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Mario Shields Receives NCI Cancer Moonshot Scholars Award


Mario Shields, PhD, research assistant professor of Medicine in the Division of Hematology and Oncology and a member of the Lurie Cancer Center, has received the National Cancer Institute’s (NCI) Cancer Moonshot Scholar Award. The NCI has awarded $5.4 million to support the first 11 Cancer Moonshot Scholars, a new program that aims to advance cancer science while also diversifying the pool of early-stage investigators and approaches to research that NCI funds.

The program was developed to help the White House’s Cancer Moonshot Initiative achieve the goal of inspiring and supporting world-class scientists from diverse backgrounds, including those from underrepresented groups in the biomedical sciences. NCI intends to fund up to 30 additional Cancer Moonshot Scholars. “We are at our best when we capitalize on the diversity of the nation’s skills, talents, and viewpoints to solve the complex problems in cancer research, and the Cancer Moonshot Scholars program is a critical step in that direction of equity,” said NCI Center to Reduce Cancer Health Disparities Director, Dr. Sanya A. Springfield.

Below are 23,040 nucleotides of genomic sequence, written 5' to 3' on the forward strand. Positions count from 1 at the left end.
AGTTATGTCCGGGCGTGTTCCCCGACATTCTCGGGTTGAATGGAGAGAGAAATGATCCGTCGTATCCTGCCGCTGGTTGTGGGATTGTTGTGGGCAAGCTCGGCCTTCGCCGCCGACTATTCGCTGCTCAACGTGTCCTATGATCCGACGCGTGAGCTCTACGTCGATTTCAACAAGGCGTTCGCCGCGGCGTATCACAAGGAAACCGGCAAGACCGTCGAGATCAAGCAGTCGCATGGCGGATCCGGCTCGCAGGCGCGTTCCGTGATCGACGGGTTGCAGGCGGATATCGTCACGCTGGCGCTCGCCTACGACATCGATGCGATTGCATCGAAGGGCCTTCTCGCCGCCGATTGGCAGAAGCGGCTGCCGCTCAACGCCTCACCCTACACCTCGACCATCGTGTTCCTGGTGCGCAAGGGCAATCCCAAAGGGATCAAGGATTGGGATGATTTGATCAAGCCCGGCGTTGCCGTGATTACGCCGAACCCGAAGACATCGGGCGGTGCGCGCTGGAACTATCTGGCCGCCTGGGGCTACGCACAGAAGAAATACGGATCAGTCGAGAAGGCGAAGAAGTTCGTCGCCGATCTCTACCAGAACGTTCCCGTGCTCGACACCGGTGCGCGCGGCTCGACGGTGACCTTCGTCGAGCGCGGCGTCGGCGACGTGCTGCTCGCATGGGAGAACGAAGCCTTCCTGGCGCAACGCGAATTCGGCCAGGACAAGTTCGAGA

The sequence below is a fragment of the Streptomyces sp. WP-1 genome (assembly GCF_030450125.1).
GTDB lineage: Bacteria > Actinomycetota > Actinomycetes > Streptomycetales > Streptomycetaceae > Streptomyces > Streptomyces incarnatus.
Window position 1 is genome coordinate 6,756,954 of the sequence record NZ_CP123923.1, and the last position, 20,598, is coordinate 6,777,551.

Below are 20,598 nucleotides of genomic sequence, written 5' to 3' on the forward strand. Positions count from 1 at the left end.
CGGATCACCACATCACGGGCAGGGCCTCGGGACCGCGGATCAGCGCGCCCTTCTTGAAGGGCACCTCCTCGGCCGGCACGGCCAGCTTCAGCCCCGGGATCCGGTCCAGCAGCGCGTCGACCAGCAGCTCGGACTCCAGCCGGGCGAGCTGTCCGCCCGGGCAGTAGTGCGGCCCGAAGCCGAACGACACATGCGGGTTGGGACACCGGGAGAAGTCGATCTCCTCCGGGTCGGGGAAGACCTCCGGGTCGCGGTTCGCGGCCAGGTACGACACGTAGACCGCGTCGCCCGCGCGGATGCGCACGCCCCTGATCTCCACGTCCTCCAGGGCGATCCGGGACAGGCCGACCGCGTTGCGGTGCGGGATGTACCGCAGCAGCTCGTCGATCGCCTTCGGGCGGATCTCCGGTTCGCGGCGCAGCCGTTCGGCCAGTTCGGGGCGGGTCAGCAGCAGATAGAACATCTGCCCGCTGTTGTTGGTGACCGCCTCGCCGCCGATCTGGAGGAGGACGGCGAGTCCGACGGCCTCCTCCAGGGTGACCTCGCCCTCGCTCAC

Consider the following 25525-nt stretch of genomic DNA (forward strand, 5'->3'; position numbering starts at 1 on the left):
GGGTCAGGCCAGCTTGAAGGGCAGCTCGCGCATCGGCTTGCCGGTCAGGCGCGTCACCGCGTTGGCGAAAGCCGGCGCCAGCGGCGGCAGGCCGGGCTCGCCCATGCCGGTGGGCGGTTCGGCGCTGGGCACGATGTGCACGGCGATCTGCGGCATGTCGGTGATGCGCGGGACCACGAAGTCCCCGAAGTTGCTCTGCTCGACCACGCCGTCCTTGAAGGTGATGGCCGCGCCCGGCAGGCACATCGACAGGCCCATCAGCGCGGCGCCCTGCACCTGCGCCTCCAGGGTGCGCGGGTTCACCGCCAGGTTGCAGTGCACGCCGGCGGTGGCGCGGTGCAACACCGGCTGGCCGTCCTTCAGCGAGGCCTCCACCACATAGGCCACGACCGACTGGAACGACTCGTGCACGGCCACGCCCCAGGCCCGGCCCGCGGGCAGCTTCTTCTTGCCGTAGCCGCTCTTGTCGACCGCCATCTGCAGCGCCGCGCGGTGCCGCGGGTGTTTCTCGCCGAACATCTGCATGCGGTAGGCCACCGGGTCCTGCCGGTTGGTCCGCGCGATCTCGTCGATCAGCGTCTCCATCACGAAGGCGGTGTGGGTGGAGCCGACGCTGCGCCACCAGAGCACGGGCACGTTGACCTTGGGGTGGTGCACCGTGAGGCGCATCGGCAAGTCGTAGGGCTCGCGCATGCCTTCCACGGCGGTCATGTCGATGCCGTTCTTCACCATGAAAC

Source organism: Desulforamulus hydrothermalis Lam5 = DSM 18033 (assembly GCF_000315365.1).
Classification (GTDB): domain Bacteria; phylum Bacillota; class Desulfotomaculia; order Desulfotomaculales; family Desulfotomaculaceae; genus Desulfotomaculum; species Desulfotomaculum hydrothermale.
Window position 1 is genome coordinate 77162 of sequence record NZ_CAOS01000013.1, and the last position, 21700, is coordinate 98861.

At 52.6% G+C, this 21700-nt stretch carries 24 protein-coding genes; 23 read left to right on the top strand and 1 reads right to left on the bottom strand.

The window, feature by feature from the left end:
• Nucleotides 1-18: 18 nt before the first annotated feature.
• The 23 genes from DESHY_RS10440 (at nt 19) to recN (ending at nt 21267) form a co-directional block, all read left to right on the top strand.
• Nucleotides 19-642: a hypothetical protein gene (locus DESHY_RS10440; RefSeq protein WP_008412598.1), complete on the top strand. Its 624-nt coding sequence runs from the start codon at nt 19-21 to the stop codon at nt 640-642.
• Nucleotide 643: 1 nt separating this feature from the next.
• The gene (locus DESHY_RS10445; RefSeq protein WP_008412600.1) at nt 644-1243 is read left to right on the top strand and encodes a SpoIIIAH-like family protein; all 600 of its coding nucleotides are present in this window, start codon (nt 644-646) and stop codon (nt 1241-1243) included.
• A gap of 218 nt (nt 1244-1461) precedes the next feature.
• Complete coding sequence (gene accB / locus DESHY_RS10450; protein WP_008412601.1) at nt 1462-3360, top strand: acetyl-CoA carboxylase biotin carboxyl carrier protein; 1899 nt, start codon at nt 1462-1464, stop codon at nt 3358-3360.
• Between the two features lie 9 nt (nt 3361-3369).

Shield’s primary research focus is aimed at understanding the mechanisms of pancreatic cancer development and progression. The NCI’s award will support his research to define a role for the mTOR pathway in the development and progression of pancreatic cancer in the context of  Ga13 loss.

“Dr. Shields is a superb investigator,” said Leonidas Platanias, MD, PhD, director of the Lurie Cancer Center. “We are pleased to see this recognition of his work and especially proud that he was also the first recipient of Lurie Cancer Center’s Diversity Scholars Award.

Read the announcement from the White House

Read about the first 11 Cancer Moonshot Scholars and their funded projects.